By 2018 end, the Paris Agreement rule book has to be finalised. But efforts to finalise these set of rules at Bonn was marred by tardy pace and no concrete text
Members of the civil society form a human pyramid representing the eight fundamental elements of the Paris Agreement rule book: human rights, public participation, indigenous people's rights, just transition, gender, food security, ecosystem integrity and protection of biodiversity and intergenerational equity (iisd.org)
Will the era post Paris Agreement be a just one? Doubts loom large as envoys from almost 200 nations left Bonn, Germany, on May 10 without producing a draft negotiating text for the world leaders to finalise the rule book, which would govern the global accord on climate change from 2020. Governments want to finalise the guidelines at the 24th UN Climate Change Conference, or COP24, scheduled to be held at Katowice, Poland, in December for timely implementation of the Paris Agreement. Climate negotiators can clearly hear the clock ticking. Yet, negotiations at the 10-day-Bonn conference moved at nothing beyond a snail’s pace. And a sense of déjà vu prevailed as Parties struggled to reach a consensus over several “agenda items” declared in the Agreement in December 2015.
Like previous climate change conferences, Parties differed on their differentiated responsibilities on a range of issues, including adaptation communication, loss and damage, transparency on climate actions, finance and accounting. And the 48th intersessional climate negotiations under the UN Framework Convention on Climate Change (UNFCCC) could only succeed in drafting hundreds of informal texts and draft conclusion texts, that too on a very few agenda items.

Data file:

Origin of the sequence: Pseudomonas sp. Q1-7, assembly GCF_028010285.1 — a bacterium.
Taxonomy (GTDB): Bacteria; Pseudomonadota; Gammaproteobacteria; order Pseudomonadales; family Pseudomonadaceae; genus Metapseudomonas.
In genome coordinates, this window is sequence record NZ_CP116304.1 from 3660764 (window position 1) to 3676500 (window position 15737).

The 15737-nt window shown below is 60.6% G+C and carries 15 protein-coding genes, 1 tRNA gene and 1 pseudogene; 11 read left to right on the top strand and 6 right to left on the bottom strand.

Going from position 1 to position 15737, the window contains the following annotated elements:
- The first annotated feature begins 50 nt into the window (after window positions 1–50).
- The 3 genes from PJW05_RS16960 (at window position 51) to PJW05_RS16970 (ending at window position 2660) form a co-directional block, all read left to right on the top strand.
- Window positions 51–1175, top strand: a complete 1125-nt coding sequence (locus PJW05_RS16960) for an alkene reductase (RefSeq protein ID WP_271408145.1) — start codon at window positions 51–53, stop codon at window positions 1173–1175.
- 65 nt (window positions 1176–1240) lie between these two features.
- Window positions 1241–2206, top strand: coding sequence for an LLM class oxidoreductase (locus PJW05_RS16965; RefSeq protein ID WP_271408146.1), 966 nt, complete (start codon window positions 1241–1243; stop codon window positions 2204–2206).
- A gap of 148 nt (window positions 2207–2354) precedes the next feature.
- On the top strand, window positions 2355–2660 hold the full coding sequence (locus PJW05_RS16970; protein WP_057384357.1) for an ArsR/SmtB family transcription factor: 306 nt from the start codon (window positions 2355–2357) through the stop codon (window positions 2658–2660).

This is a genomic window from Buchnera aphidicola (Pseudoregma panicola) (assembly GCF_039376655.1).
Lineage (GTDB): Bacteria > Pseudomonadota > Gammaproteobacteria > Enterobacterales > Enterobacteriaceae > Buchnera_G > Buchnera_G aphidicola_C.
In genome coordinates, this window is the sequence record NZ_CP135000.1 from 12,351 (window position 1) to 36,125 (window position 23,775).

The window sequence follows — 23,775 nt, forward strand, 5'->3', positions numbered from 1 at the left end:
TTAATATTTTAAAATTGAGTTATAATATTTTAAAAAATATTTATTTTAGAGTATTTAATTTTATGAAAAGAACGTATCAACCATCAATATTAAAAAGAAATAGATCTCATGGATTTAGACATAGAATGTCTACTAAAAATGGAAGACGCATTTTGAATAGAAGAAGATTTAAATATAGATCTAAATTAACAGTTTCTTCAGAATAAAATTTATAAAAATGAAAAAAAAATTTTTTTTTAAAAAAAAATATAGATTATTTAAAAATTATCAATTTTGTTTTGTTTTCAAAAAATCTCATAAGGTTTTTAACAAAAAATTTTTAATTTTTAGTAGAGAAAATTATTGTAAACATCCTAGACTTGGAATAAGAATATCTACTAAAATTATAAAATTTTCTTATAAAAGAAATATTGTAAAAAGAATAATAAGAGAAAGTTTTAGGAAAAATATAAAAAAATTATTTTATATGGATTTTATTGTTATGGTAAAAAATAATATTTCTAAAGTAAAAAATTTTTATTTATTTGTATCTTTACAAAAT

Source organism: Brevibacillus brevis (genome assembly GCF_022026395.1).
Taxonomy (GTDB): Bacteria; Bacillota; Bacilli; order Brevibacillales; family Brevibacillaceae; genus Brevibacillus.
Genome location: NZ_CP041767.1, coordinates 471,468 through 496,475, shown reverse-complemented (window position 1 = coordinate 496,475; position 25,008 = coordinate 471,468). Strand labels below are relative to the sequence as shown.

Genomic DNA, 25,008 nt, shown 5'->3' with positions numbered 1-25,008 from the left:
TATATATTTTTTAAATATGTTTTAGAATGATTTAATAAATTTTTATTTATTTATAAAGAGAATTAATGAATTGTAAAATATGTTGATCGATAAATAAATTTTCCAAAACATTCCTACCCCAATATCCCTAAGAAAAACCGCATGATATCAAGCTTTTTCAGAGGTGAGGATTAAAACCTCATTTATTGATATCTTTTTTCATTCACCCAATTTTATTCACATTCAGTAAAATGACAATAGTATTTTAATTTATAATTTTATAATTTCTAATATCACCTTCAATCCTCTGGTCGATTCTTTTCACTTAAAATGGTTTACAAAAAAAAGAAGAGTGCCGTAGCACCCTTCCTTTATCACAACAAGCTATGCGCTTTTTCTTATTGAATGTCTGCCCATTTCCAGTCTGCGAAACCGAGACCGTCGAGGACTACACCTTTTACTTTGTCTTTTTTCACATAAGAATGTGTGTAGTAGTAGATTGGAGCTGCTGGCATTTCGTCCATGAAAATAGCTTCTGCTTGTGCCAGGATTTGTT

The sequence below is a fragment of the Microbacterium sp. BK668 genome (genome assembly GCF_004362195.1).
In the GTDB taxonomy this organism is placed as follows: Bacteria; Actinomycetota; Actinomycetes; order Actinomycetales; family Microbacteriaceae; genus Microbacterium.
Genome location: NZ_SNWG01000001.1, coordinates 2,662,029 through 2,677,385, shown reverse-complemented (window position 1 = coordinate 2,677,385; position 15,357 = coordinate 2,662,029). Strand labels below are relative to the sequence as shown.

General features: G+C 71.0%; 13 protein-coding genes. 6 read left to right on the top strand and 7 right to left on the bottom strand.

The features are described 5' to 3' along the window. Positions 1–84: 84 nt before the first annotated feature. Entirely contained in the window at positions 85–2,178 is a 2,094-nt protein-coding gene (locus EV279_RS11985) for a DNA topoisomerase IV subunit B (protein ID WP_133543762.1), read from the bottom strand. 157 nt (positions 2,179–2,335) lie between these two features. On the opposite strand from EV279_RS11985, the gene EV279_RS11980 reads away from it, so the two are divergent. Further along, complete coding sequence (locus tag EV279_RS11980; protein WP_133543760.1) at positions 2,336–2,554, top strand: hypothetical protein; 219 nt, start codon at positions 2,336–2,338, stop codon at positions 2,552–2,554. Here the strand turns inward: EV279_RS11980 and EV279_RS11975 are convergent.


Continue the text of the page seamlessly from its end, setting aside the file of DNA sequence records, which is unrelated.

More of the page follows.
“I am satisfied that some progress was made at Bonn. But many voices are underlining the urgency of advancing more rapidly on finalising the operational guidelines. The package being negotiated is highly technical and complex. We need to put it in place so that the world can monitor progress on climate action,” said UNFCCC Executive Secretary Patricia Espinosa as curtain fell on the talks and delegates planned to pick up the threads at Bangkok in August.
A few other events held on the sidelines of the negotiations also gained attention. One such was the Korinivia roadmap on agriculture in which Parties have agreed to undertake a joint action plan for identifying and addressing the impact of climate change on agriculture that suffers the most due to extreme weather events, particularly in developing countries. But most others side sessions would be known as much for their novelty as for futility.
Suva dialogue: just a talk show
Responding to the call by developing nations to recognise loss and damages caused due to climate change as a serious agenda, Bonn for the first time created a space, called Suva Expert Dialogue, where countries could share views on how to minimise and address the impact of extreme weather events, particularly on agriculture. To address loss and damage, finance emerged as the single biggest concern among participants from developing countries. But even as the demand for a clear roadmap towards mobilising of finance was pushed, the issue failed to move beyond the projector screen.
At the end of six informal discussions held over two days, the overwhelming feeling was that of a missed opportunity. It was disappointing to see threadbare participation from developed countries who showed little interest in the discussions and offered no solution to overcome loss and damage. Besides, Parties continued to project insurance as a major redressal option while there was no discussion on accountability and accessibility of insurance. It’s time the discussion moved beyond it, as insurance has so far failed to benefit small-scale and marginal farmers, who form a majority of the workforce in developing countries.
Talanoa dialogue: raises ambition